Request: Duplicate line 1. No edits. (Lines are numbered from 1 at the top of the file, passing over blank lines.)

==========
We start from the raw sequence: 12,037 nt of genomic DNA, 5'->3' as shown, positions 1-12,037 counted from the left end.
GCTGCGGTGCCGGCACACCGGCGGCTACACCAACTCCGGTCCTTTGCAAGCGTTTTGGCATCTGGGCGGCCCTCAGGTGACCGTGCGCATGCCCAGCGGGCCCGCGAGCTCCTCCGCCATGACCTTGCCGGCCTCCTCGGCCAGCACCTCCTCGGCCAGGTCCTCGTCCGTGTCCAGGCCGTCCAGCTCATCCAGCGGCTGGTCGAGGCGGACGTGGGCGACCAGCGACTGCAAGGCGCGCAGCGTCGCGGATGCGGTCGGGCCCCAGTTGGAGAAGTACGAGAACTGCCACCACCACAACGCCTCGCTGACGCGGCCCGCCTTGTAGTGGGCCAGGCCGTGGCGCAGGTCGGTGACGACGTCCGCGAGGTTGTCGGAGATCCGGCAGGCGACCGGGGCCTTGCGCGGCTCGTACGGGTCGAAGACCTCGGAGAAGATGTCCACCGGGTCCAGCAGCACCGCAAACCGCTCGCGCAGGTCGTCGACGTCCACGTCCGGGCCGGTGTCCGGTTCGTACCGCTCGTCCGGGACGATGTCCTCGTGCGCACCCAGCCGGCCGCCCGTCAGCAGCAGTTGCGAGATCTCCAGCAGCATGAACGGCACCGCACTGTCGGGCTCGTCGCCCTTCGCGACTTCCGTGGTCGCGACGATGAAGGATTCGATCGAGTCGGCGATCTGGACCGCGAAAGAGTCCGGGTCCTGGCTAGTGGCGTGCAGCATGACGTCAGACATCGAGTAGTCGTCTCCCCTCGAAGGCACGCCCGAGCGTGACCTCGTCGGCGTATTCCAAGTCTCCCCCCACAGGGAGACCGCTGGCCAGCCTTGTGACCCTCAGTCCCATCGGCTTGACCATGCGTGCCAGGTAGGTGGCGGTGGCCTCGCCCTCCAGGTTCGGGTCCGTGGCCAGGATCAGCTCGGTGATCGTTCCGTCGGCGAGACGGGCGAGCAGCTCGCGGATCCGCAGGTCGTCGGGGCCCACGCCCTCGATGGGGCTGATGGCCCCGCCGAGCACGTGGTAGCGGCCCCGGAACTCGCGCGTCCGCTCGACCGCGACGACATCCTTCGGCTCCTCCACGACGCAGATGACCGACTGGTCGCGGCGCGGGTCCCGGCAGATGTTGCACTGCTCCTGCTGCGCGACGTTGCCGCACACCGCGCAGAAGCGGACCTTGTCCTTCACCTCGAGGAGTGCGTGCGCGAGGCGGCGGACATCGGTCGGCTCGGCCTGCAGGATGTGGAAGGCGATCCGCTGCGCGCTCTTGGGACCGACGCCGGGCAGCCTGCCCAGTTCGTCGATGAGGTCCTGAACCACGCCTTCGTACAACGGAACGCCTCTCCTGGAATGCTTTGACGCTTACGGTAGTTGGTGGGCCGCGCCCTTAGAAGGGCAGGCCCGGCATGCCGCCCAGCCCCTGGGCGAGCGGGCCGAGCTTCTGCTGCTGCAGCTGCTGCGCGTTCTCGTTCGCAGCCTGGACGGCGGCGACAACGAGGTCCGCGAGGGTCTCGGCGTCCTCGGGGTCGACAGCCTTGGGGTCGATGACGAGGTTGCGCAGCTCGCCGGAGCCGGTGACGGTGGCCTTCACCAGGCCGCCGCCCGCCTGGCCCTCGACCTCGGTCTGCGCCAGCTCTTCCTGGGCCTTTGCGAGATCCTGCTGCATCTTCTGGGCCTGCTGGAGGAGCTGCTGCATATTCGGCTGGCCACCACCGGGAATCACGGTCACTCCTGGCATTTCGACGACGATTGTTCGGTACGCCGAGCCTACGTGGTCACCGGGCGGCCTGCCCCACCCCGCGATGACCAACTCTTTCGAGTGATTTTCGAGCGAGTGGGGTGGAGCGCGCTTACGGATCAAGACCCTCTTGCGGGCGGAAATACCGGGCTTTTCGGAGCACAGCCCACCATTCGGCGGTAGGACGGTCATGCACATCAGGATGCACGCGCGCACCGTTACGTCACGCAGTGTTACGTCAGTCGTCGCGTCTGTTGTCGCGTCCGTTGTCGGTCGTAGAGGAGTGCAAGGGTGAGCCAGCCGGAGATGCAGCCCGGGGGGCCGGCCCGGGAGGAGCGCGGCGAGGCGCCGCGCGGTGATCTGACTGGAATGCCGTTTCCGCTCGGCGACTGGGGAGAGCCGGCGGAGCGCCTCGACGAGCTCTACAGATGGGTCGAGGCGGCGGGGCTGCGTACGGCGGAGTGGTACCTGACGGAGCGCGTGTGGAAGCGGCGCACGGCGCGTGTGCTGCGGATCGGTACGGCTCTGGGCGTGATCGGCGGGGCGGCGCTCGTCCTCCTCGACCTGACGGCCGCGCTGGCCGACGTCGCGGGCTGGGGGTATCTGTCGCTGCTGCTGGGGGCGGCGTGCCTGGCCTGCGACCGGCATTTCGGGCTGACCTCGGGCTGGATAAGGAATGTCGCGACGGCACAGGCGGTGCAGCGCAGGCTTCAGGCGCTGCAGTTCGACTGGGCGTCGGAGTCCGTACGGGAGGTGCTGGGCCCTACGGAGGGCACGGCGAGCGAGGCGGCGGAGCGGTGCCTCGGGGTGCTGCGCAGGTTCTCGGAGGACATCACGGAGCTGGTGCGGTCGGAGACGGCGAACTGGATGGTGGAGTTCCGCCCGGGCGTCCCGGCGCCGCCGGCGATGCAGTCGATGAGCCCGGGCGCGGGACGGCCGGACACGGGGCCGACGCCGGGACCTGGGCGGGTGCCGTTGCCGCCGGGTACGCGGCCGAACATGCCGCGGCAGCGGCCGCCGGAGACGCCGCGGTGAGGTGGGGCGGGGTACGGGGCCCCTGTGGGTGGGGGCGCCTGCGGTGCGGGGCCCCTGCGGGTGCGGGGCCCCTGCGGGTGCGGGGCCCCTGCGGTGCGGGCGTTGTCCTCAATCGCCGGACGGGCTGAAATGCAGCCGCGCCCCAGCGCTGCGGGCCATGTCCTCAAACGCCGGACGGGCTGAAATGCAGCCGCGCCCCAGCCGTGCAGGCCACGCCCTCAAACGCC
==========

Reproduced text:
We start from the raw sequence: 12,037 nt of genomic DNA, 5'->3' as shown, positions 1-12,037 counted from the left end.